The ‘Phantom Menace’

First we had Star Wars, then we had the ‘Beef Wars’ – both entertaining, long running, sagas with an element of epic rivalry, mystery and suspense. Whether either is fit for public consumption depends on your taste and how well you discern science from fiction.

Now enter the next epic battle: the utility wars. Competition in Europe continued to hot up this month with the merger of RWE and VEW. The deal puts RWE back in the number one spot as Germany’s biggest electric utility. The company had to suffer second place only for a short time following Veba’s tie-up with Viag in September.

But with such alliances there is a hidden danger – a phantom menace, like BSE in British beef. Jonathan Green, head of the UK Department of Trade and Industry’s Energy Utilities Directorate told the Institute of Economic Affairs: “Acquisitions and alliances are in full flow and there are some dangers in this for Europe. There is a potential for a small number of dominant players to emerge, and that’s an issue for concern which needs to be addressed at policy level.

“One element of the European debate is about creating players to challenge the big American operators, the need to create national champions…but it’s not clear to me that EU and national [antitrust] provisions are adequate to protect the development of EU wide competition.”

The Americans, meanwhile have their own thoughts on policy affecting their chances in Europe. Reacting to the draft German power grid agreement, Enron Corp. said it was an improvement but still has several flaws.

Getting the right rules in place is one thing but getting companies to play by them is another. Consider what many EU players see as the currently the biggest ‘phantom menace’. EDF is to European electricity competition what the “Dark Emperor” is to Star Wars – a formidable counter-current to the accepted order. Its feet dragging continues to cause friction in the EU. The company has bid for a 25 per cent stake in EnBW, a move which has been described by German economics minister, Werner Màƒ¼ller as “not very fair”. Màƒ¼ller said that Germany would join other EU member states in putting pressure on France to implement the directive in full.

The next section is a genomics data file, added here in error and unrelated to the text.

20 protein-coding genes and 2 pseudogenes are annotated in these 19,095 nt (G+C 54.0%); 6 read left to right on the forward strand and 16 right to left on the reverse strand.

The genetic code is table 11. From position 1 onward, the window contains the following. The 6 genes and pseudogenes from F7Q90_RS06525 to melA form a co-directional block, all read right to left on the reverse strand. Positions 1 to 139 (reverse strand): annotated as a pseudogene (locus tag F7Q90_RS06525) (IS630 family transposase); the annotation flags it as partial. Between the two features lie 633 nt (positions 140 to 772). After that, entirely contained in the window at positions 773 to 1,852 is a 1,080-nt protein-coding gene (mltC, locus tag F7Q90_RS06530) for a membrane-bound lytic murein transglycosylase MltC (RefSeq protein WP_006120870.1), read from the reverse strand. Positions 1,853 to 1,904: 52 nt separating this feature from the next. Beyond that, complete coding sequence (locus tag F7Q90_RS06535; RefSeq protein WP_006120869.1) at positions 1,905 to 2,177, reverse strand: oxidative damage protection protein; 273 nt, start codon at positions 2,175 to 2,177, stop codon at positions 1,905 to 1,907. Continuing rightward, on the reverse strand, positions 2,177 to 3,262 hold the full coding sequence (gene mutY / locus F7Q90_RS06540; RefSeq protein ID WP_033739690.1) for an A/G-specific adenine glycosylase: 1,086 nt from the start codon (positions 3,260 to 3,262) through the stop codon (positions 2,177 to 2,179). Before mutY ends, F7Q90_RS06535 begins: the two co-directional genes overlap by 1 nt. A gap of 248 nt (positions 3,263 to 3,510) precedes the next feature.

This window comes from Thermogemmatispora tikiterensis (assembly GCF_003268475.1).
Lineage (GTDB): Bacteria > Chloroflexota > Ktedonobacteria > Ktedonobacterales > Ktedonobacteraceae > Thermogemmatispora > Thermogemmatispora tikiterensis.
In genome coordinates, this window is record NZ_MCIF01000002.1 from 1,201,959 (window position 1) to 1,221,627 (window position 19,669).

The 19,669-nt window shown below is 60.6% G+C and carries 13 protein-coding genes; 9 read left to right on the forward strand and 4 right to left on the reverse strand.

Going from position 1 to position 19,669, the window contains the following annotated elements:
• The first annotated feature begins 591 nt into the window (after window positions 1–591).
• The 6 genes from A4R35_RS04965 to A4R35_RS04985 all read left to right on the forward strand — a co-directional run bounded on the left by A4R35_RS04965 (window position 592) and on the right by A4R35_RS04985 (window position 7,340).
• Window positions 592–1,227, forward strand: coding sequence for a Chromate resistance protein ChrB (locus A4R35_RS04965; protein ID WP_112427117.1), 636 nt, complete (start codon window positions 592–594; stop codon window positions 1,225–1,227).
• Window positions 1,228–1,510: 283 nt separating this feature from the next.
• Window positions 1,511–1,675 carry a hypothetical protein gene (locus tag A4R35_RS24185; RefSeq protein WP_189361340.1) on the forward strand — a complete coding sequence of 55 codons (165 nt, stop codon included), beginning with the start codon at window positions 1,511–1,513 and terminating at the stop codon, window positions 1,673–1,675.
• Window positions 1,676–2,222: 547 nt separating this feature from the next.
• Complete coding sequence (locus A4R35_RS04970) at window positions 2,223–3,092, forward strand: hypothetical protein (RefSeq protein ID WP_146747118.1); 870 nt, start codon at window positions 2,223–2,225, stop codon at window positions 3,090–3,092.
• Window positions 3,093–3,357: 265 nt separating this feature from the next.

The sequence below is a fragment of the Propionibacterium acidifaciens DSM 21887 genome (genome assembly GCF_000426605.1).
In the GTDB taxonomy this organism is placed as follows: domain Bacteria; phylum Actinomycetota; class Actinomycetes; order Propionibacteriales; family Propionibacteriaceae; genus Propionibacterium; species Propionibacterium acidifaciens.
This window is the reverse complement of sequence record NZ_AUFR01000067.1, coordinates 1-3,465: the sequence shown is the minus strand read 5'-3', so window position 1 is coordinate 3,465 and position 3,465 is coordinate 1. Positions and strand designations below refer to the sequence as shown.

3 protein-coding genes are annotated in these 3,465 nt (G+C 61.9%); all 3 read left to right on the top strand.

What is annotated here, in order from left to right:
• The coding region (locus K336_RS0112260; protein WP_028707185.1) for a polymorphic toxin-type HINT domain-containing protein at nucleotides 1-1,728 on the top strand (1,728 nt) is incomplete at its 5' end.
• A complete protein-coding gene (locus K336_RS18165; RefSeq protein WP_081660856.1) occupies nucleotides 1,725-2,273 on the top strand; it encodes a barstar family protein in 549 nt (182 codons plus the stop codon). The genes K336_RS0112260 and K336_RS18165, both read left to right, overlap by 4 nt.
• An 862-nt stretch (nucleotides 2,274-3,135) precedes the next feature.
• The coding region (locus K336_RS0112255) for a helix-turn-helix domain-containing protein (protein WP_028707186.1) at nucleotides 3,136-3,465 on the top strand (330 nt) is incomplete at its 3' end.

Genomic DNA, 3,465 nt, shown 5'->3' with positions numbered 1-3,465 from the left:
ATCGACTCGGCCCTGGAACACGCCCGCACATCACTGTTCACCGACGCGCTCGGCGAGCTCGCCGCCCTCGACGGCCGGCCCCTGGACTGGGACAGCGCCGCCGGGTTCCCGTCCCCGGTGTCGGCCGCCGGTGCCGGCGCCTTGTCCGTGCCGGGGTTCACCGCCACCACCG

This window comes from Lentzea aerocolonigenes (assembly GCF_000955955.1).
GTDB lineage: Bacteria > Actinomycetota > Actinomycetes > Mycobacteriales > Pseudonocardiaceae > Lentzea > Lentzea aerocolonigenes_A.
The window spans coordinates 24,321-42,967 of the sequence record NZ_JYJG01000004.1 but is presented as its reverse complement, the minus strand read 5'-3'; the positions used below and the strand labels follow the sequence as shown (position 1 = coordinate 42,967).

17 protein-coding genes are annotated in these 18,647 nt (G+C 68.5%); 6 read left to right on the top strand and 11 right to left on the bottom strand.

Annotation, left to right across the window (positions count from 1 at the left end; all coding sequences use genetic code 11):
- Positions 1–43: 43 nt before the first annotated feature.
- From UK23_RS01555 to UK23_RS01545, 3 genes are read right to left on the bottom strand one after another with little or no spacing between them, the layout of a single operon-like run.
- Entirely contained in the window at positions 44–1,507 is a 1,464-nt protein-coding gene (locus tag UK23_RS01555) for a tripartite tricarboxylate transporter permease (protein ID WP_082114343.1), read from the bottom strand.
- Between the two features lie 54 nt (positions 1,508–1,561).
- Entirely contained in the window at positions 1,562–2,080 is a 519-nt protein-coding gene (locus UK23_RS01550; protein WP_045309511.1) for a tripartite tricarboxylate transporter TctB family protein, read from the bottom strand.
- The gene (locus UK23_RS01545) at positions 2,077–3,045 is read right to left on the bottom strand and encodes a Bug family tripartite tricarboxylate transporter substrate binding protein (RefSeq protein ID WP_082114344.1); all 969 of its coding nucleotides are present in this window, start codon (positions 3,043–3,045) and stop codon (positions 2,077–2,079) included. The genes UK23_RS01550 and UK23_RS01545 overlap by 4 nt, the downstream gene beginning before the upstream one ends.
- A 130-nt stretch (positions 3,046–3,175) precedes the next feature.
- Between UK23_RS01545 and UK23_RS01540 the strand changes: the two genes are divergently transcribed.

France, however, has no plans to go beyond the EU Directive. Jean-Claude Hulot, deputy director for Electricity Gas and Coal at the French Ministry of Economy, Finance and Industrie said: “France sees it as important not to destroy the strength of EDF on the world market.”

This may be so, but sooner or later it will have to conform and adapt. The warning signals are there, as they are for any utility which thinks it can maintain a go slow approach to the new market.

The Swedish paper group Svenska Cellulosa’s French company (SCA) recently signed an electricity supply agreement with RWE rather than with EDF. Industry commentators have estimated that about 190 French industrial plants would prefer to buy their electricity from suppliers other than EDF as the market matures.

RWE has been aggressive in its pricing. In September it slashed electricity prices as the price wars began in Germany. Commenting on RWE’s aggressive strategy, an EDF spokesman said that EDF would reduce prices in France from about 20 centimes/kWh to 18 centimes/kWh as a result of market pressure. However, RWE is offering potential clients even lower prices of between 13 and 15 centimes/kWh. Speaking at an industrial conference in Paris, EDF’s president Francoise Roussely said it plans to reduce its costs by 30 per cent over the next three years but admitted it would be difficult, especially in the nuclear sector.

No doubt a company as successful on a global scale as EDF knows how to adapt to the new rules of the game, but will only do so at a pace which suits its own needs.

We all know France can adapt and rise to the occasion when necessary. Watching its victory over the mighty All Blacks of New Zealand in the semi-finals of the Rugby World Cup and even winning the support of a UK crowd at the height of the beef wars was truly amazing. It did not go on to win the tournament but gained the respect and support of fellow Europeans. I wonder if it can do the same in the deregulation game?

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